“Is the Lord not among us?”
How many times have all of us uttered these words?
How many times have we found ourselves in the wilderness of life, walking through our days, or perhaps stumbling through our days, with nothing going right, nothing working out, never getting what we need, never winning?
How many times have our days been spent stumbling only to have the next day arrive, and instead of it being better with our posture straightened and our steps truer, instead we fall on our face?
And then how many times has the next day arrived, and instead of it being a day that we pick ourselves up to brush ourselves off, instead someone comes along and steps on top of us, pushing us deeper into the muck and mire that we had fallen face down into.
And after each day, each moment, each failure to get better, we say, “Is the Lord not among us?”
These are times in life that seem more like an eternity than mere moments.
When God seems vacant and absent in our lives, minutes become hours, hours become days, days become years.
When God seems vacant and absent in our lives, our lives are filled with despair and discouragement.
And in those moments all we want, all we need is just a little glimpse of hope, a little nudge of encouragement, a little reminder that better days are ahead.
That is what the people in our text today were experiencing.
Their story, however, is about moments seeming to last an eternity. Indeed the minutes became hours, and the hours became days, and the days became years. And years. And years.
They were walking through the wilderness of life,
stumbling along the way, falling on their faces, getting stepped on.
To the Israelites in the wilderness, God seemed vacant and absent from their lives, lives filled with despair and discouragement.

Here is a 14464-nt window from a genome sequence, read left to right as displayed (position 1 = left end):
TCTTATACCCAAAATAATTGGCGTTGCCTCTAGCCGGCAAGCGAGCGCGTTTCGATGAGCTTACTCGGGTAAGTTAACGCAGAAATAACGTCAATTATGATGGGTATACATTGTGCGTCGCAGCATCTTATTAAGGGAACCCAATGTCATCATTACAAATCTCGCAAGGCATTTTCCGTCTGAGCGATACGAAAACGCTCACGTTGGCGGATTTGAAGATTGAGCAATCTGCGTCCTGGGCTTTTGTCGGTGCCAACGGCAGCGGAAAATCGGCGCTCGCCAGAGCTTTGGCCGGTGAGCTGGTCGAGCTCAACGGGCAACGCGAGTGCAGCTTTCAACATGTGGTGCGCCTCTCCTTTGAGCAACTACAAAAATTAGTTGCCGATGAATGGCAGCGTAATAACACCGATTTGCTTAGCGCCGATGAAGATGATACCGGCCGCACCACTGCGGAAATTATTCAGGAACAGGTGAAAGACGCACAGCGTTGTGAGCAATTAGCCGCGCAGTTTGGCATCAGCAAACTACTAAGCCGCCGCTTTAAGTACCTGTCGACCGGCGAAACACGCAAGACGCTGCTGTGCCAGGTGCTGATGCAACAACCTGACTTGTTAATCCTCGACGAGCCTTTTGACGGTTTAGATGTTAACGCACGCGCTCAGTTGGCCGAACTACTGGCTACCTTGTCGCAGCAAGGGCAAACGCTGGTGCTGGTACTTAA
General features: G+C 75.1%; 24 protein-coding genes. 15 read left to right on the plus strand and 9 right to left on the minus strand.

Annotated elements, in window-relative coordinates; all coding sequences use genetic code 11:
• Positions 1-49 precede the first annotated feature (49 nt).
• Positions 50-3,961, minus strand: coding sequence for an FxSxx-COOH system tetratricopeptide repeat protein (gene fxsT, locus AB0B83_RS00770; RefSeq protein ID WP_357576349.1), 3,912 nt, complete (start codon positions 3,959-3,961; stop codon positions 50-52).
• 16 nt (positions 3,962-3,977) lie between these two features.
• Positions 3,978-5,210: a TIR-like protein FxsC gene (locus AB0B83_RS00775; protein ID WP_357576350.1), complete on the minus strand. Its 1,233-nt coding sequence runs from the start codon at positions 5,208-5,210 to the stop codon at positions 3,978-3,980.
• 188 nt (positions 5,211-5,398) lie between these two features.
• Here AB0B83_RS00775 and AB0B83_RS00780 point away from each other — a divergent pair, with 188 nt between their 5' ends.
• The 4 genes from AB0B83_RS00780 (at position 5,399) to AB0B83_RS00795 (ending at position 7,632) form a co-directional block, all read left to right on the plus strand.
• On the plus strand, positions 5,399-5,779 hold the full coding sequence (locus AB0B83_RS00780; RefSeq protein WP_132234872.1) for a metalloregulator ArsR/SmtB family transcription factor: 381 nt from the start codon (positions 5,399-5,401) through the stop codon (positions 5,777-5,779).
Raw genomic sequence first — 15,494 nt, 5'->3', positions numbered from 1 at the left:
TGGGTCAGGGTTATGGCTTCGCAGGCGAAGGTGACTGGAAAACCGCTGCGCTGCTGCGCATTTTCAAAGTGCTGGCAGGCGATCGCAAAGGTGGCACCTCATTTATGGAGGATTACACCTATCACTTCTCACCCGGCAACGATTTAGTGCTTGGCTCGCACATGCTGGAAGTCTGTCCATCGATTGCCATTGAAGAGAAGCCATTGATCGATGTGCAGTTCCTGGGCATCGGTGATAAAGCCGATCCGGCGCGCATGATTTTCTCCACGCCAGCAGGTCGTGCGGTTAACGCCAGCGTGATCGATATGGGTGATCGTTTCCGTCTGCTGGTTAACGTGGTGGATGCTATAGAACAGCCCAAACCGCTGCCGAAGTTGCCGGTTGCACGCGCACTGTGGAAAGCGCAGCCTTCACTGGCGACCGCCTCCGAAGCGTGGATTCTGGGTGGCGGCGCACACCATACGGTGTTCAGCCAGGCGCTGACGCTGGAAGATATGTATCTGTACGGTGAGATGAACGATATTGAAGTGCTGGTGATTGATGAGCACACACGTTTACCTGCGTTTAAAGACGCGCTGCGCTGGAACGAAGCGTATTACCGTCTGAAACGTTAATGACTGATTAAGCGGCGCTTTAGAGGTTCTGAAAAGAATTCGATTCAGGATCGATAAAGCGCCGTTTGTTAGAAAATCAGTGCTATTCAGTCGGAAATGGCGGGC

And because of that they wanted and needed a little glimpse of hope, a little nudge of encouragement, a little reminder that better days were coming.
And so to find them they looked to Moses to show them.
But it would not be Moses who would ultimately show, them it would be God working in and through Moses that showed them the way to better days.
The Christian Church (Disciples of Christ) is a denomination that recognizes its call to action in a world filled with despair and discouragement.
It is a call that comes from God. It is a call that its members are willing to respond to.
Why is this?
Because its members are blessed with incredible gifts from God, and its members know and understand that those gifts are needed to be shared.
First Christian Church recognizes its call from God to be a part of that action in the world. And that is why we devote time and energy to Week of Compassion.
But giving to Week of Compassion and responding to our call is only one part of those efforts.
Another part is offering vision to those who benefit from our Compassion Offerings, and for us ourselves to have a vision of God in our world.
Those who are aided by Week of Compassion no doubt wonder if God is among them. For how could a loving God allow whatever tragedy has struck to happen?
Indeed we all ask that same thing when we see the death disaster rise higher and higher.
But what we can and must do is have the vision that Moses was able to find.
The world is filled with God’s presence.
We can try to abandon that vision when we ask where is God, but that is us abandoning God, not God abandoning us.
And so, when we have vision like Moses had vision, then we can faithfully perceive God’s presence in our world.
And then when we have that vision, we begin to act out and respond to our call that God has placed on us.
And when we act out and respond to that call, and the world begins to receive God’s compassionate out pouring of blessings, then the people of the world who are enduring days of despair and discouragement will find themselves yes in the midst of tragedy, but in the midst of tragedy where the Compassion of God surrounds them, and where they will surely know that the Lord is among them.